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Hodgkin's disease is one of a group of cancers known as a lymphoma. Lymphoma is a general term used to describe cancers that affect the lymphatic system, especially the lymph nodes. Tumors often form in the lymph nodes (places where lymphatic vessels unite) and/or the area around the nodes. Fever, night sweats, and weight loss may occur along with swollen lymph nodes. The exact cause of Hodgkin's disease is unknown.
Usually, the first sign of Hodgkin's disease is a swollen lymph node. Two-thirds of the time, a lymph node in the neck is affected. Otherwise, lymph nodes in the armpits, chest, groin, or abdomen are affected. The disease may spread to other lymph nodes, the area around the nodes, the spleen, liver, lungs, and bone marrow. Some affected individuals may also have fever, night sweats, weight loss, and, rarely, bone pain. In some cases, abnormal enlargement of the spleen (splenomegaly) or the liver (hepatomegaly) may occur. Additional symptoms may include abnormalities affecting the gastrointestinal system and/or kidneys.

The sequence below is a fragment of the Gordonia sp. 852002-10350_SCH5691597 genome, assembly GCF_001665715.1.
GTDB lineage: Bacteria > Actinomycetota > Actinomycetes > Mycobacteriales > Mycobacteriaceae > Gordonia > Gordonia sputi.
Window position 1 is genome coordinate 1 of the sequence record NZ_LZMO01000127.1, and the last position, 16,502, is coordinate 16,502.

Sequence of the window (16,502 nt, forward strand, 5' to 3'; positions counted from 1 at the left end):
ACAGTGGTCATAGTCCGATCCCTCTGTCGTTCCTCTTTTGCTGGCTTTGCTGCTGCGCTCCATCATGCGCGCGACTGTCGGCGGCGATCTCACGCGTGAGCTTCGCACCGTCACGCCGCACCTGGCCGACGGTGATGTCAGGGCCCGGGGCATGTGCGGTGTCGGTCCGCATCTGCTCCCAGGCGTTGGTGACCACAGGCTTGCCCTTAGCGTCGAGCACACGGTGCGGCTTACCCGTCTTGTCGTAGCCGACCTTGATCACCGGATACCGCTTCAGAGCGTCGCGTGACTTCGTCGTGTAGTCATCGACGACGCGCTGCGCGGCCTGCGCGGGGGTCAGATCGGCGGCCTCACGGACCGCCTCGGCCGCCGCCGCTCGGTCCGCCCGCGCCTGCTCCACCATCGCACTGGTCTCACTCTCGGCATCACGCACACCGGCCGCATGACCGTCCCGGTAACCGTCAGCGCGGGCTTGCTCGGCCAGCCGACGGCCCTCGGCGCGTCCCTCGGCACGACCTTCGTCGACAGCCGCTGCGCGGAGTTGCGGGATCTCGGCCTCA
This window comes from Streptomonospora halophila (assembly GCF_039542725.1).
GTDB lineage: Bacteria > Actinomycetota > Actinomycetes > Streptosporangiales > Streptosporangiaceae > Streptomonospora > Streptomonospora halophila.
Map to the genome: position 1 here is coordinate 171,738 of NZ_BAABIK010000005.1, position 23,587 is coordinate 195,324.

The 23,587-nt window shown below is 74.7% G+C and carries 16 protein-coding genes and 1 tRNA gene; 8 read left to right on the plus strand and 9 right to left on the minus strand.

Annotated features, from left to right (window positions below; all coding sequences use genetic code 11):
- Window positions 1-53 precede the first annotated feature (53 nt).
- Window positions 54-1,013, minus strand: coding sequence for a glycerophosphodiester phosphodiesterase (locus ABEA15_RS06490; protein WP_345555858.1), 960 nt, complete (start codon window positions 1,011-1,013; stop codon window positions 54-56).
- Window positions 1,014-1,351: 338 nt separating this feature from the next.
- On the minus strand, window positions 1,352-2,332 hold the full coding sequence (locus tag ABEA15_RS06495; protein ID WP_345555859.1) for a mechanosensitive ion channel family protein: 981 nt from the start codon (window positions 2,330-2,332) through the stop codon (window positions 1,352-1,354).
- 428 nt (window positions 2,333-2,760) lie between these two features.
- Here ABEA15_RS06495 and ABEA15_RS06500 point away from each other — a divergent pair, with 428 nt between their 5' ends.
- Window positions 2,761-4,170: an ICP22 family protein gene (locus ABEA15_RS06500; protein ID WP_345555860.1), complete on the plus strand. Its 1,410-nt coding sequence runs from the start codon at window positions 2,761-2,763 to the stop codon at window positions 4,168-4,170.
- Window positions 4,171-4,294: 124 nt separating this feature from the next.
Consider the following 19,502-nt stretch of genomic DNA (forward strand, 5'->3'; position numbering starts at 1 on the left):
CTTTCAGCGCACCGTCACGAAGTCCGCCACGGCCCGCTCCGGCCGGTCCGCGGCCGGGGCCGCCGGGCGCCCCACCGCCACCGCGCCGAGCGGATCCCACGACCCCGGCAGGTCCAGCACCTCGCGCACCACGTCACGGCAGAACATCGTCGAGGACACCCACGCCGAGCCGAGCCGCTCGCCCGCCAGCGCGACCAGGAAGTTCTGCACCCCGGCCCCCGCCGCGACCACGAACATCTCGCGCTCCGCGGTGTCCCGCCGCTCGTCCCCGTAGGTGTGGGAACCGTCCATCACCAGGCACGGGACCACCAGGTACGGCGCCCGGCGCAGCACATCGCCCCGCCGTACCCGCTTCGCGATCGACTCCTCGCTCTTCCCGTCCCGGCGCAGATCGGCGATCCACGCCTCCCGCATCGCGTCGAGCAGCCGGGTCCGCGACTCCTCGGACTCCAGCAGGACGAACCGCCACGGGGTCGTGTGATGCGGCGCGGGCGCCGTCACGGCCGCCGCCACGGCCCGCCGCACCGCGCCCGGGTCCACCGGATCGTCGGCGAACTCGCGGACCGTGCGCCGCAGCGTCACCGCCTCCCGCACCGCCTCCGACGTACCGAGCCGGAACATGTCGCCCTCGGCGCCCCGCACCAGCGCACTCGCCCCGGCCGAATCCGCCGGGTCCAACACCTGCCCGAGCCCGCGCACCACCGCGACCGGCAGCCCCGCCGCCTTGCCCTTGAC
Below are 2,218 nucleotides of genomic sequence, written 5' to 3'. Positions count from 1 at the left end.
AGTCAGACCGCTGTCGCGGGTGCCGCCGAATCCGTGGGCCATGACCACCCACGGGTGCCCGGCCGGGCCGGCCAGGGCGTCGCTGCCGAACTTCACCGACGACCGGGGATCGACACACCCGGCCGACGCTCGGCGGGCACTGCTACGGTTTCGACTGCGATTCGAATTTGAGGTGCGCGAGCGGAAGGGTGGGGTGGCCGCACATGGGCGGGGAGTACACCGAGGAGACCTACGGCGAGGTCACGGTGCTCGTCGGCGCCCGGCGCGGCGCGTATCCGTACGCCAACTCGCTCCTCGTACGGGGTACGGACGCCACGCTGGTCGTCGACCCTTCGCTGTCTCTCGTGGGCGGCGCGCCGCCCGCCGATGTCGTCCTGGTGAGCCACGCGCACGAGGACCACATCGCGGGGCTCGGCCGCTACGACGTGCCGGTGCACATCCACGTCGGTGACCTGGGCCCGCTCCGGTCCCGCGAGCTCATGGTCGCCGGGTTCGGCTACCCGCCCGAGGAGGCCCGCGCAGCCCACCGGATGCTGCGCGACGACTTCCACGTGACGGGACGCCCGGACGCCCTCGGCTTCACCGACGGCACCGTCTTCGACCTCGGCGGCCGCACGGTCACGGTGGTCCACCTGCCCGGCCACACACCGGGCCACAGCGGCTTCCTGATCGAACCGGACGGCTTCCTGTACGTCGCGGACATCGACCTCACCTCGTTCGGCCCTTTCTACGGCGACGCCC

Hodgkin's disease affects the tissues and lymph nodes of the lymphatic system. The lymphatic system, which is part of the body's immune system, consists of a complex series of thin vessels (lymph vessels) that are similar to blood vessels and run throughout the body. Lymph vessels carry a clear liquid called lymph that contains a type of white blood cell (lymphocyte). Periodically, small rounded organs appear amid the lymph vessels. These bean-shaped organs, known as lymph nodes, create cells needed to fight infections. Groups of clusters of lymph nodes are found near the armpits, groin, and neck. Additional parts of the lymphatic system include the spleen, thymus, and tonsils.